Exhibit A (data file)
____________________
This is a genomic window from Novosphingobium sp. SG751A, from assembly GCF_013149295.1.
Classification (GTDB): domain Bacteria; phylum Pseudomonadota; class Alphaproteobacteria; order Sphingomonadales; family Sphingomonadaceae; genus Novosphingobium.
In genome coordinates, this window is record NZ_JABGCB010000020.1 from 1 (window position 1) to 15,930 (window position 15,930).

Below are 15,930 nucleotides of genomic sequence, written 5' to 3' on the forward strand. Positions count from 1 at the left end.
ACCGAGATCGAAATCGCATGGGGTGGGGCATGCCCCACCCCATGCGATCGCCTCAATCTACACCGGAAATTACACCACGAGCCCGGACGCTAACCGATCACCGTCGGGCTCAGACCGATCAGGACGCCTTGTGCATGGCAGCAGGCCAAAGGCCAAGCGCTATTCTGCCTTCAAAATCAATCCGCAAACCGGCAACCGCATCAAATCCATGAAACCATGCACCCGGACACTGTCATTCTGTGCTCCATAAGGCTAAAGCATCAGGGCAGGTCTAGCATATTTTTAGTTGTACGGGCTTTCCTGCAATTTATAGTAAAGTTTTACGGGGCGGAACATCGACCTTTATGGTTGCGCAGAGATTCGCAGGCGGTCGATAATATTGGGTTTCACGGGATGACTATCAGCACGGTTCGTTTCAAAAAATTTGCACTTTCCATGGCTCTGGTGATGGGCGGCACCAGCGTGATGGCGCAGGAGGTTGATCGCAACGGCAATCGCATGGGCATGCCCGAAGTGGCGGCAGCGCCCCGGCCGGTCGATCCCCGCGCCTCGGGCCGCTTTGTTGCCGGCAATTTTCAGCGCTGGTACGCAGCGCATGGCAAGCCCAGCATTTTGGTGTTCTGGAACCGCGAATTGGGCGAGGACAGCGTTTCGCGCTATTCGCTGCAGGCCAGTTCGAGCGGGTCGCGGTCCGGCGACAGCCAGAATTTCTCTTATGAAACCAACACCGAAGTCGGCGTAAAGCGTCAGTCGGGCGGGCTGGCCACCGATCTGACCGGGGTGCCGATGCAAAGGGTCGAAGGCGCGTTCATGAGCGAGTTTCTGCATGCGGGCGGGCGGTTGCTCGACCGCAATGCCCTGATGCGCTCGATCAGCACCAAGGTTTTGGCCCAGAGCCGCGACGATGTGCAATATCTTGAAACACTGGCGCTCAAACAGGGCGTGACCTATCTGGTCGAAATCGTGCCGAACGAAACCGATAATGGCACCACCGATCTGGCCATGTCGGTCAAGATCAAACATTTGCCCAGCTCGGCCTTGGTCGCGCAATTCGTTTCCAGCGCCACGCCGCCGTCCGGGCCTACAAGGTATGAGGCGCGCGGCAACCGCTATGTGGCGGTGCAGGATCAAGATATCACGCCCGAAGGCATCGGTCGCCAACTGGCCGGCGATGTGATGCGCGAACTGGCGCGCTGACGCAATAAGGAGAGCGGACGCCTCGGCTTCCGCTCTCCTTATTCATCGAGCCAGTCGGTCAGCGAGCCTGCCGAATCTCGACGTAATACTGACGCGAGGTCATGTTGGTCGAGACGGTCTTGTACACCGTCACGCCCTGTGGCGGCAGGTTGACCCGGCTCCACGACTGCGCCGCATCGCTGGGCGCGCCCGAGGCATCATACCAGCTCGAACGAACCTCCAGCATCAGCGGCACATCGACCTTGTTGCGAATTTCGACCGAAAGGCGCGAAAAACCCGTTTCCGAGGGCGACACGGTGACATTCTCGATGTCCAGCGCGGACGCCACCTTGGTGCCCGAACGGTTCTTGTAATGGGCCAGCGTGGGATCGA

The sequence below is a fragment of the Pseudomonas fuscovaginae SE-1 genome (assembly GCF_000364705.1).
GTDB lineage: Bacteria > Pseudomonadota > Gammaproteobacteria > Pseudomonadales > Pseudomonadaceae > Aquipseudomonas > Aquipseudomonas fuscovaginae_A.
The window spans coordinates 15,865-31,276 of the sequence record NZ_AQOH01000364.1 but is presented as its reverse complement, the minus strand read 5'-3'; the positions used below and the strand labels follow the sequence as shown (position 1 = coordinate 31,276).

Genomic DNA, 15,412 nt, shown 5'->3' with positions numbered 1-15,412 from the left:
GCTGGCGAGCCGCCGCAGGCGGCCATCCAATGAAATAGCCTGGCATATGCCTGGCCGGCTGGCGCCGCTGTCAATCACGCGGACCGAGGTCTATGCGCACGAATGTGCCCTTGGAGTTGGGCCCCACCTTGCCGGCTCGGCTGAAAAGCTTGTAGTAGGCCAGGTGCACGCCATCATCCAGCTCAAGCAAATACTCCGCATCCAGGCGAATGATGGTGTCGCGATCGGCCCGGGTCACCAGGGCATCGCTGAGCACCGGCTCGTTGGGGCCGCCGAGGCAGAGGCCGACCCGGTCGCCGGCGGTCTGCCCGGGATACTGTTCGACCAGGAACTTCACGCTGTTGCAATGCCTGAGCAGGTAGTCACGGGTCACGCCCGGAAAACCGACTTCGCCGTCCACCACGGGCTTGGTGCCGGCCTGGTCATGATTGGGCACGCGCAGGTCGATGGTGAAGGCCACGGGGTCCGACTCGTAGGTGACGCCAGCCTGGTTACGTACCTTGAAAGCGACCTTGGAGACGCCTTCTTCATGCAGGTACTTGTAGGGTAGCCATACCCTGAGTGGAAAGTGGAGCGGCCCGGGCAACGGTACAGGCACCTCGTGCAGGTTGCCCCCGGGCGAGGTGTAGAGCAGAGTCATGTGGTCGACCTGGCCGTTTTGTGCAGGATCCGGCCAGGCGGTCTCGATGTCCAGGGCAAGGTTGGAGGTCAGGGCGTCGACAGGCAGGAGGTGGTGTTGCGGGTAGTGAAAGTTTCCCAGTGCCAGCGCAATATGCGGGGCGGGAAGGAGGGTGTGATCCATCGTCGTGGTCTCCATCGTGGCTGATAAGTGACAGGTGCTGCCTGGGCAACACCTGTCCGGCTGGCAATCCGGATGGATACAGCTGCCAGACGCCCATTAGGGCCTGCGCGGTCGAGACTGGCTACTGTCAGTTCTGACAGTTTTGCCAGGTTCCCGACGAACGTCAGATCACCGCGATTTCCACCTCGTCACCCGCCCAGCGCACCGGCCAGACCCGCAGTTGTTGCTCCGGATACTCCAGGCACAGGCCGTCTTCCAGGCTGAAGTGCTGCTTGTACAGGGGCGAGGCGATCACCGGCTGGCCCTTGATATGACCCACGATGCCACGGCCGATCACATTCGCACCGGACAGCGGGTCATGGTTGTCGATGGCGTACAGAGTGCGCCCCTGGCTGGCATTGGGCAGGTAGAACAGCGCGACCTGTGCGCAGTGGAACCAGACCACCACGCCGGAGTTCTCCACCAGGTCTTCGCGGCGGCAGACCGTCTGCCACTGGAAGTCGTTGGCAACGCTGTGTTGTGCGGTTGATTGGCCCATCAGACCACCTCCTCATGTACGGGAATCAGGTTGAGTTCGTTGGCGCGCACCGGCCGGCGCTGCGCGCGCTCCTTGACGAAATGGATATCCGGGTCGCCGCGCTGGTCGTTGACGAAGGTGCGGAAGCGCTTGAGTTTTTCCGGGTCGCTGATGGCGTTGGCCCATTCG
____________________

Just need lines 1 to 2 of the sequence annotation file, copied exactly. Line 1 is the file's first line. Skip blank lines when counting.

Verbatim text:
This is a genomic window from Novosphingobium sp. SG751A, from assembly GCF_013149295.1.
Classification (GTDB): domain Bacteria; phylum Pseudomonadota; class Alphaproteobacteria; order Sphingomonadales; family Sphingomonadaceae; genus Novosphingobium.